Kylie Wagstaff, a scientist at the Monash Biomedicine Discovery Institute who led the study, said the optimistic results of the study had warranted the possibility of human trials, which would yield more credible information regarding the drug’s efficacy within living cells.


“We found that even a single dose [of Ivermectin] could essentially remove all viral RNA [ribonucleic acid] by 48 hours and that even at 24 hours there was a really significant reduction in it,” Wagstaff said in the report.

“We need to figure out now whether the dosage that can be used in humans will be effective – that’s the next step,”

Ivermectin had presumably inhibited the viral process that “dampened down” the host cells’ ability to kill it, Wagstaff said. However, the specific ways in which Ivermectin overrides such viral processes have yet to be discovered, she added.

Many countries, including Indonesia, are scrambling to find possible remedies for the deadly virus as scientists fast-tracked research on a vaccine.

President Joko “Jokowi” Widodo announced last month that the government had been preparing medicine, including 3 million doses of chloroquine, which he described as “having been proven to cure COVID-19 in other countries”.

However, health experts have since raised concerns over the risks inherent in self-medication using choloroquine phosphate – an antimalarial drug – as they claimed the medicine had an array of dangerous side effects including diarrhea, breathing difficulties, weakened muscles and mental disorders.


For West Java Governor Ridwan Kamil, the consequences of letting people go to their hometowns during a pandemic are real. The governor posted on his Facebook wall on Thursday a news story about a 72-year-old stroke patient from Ciamis who tested positive for COVID-19 after having contact with his child from virus-stricken Jakarta.

“This story is one of many cases of parents in West Java who are COVID-19 positive after being visited by their children or relatives, who are unaware that they are carrying the virus to their hometowns,” he said. “Restrain yourselves and love your parents. Don’t go home now,” he pleaded.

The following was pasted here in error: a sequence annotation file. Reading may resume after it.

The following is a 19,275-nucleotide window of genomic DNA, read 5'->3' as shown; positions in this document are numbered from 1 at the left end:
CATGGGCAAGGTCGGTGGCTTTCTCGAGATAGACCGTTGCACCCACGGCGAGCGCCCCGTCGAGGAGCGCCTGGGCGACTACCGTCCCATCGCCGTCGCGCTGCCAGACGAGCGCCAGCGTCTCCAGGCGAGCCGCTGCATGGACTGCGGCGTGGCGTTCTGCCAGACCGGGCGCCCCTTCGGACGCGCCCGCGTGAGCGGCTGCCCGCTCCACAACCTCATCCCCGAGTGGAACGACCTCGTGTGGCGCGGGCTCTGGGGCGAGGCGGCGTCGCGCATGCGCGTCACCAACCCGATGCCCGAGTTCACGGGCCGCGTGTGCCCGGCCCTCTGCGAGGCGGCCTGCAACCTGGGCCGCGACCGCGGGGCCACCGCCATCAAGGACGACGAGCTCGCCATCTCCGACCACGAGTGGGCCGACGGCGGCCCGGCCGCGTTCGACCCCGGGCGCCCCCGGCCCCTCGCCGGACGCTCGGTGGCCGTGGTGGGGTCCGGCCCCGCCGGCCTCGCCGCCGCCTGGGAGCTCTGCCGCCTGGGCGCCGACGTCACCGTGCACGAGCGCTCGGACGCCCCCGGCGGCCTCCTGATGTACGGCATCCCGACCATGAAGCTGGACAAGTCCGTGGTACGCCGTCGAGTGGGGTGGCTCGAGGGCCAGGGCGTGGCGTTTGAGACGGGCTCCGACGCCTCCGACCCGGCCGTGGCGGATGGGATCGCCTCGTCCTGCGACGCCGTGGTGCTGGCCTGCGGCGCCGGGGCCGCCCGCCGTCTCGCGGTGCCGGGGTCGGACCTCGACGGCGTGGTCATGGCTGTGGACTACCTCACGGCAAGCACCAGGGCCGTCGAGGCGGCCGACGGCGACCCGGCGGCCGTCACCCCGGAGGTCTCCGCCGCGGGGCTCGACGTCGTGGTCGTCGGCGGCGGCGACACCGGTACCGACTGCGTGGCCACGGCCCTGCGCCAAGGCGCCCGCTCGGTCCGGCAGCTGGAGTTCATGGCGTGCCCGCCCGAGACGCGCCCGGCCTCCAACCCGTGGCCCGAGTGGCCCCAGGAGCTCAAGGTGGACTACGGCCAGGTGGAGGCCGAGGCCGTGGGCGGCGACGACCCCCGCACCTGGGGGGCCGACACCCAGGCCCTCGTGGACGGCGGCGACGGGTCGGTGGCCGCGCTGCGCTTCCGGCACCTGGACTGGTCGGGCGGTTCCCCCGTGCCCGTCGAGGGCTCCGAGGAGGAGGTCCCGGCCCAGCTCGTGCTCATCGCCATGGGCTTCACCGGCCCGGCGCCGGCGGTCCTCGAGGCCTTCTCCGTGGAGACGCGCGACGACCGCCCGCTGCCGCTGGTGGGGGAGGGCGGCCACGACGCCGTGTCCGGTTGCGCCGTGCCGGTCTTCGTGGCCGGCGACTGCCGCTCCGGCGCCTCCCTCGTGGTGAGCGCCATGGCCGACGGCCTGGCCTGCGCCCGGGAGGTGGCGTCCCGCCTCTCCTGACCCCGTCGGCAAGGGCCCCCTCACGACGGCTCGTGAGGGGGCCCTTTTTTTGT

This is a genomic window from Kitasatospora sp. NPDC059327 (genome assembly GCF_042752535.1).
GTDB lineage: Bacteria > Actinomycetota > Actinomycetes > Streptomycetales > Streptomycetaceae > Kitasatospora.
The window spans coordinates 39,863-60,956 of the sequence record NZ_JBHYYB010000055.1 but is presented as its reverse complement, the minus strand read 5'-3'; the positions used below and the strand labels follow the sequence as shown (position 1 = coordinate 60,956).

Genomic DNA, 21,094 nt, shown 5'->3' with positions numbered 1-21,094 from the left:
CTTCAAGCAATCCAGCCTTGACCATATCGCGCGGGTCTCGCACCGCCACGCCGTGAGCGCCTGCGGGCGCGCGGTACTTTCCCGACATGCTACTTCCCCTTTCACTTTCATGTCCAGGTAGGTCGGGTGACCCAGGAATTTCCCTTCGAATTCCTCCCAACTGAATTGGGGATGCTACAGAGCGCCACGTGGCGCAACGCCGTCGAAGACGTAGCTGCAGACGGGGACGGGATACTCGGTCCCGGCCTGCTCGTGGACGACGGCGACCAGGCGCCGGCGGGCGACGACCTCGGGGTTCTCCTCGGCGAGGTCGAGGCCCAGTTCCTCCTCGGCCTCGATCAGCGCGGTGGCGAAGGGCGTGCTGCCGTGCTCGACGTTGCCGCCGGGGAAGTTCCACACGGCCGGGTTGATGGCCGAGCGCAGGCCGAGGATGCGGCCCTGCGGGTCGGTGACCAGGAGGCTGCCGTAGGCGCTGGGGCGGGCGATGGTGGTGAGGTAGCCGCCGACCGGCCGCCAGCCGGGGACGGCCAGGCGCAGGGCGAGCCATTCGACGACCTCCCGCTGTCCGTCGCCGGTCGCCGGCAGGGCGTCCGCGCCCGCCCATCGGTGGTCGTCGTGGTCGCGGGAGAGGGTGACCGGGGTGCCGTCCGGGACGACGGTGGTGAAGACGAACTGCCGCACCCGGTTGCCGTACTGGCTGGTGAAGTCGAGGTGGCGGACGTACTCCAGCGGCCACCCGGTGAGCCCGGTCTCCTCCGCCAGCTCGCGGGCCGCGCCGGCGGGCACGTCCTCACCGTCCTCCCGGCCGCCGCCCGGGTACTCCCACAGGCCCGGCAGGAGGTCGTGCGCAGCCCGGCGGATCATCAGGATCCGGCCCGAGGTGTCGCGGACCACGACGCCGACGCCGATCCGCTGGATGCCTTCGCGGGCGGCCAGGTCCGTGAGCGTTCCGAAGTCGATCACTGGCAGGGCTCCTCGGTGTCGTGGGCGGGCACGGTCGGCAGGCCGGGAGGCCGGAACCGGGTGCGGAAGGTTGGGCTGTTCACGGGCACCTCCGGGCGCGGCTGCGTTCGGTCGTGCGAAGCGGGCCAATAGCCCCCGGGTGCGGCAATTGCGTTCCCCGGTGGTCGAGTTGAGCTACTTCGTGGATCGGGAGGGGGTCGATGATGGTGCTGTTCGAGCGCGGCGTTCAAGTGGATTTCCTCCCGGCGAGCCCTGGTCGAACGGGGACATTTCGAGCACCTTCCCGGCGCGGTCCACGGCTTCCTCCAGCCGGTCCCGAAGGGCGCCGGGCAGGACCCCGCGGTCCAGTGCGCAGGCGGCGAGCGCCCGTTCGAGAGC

The post is just another sign of growing apprehension among regional leaders over a possible explosion of coronavirus cases in their respective areas as millions of people from Greater Jakarta — largely deprived of their livelihood due to large-scale physical distancing policies — are set to travel to their hometowns for Idul Fitri early.

The central government still lacks a clear strategy on preventing that. Just hours before Ridwan made his plea, President Joko “Jokowi” Widodo announced that he would not officially ban people from traveling for the Idul Fitri holidays, ignoring warnings from public health experts that the consequences of failing to prevent people from leaving Jakarta, the epicenter of the outbreak in the country, could be dire.  

Annually, some 20 million people from Greater Jakarta travel to their hometowns to celebrate Idul Fitri in a tradition called mudik (exodus). The tradition, public health experts say, could lead to massive COVID-19 contagion on Java, an island of 141 million people, where many regions have far worse healthcare systems than Jakarta.

“[The President] underlines that there is no official ban on people going on the mudik during the 2020 Idul Fitri holiday period. The travelers, however, must self-isolate for 14 days, will be given ‘people under observation’ [ODP] status, as per the World Health Organization health protocol, and will be monitored by the respective local administration,” presidential spokesman Fadjroel Rachman said in a statement on Thursday, shortly after a speech by the President on the matter.

State Secretary Pratikno, however, later clarified Fadjroel’s statement, saying that the President actually called on people to stay in the capital, though he did not categorically state that the President would ban the mudik.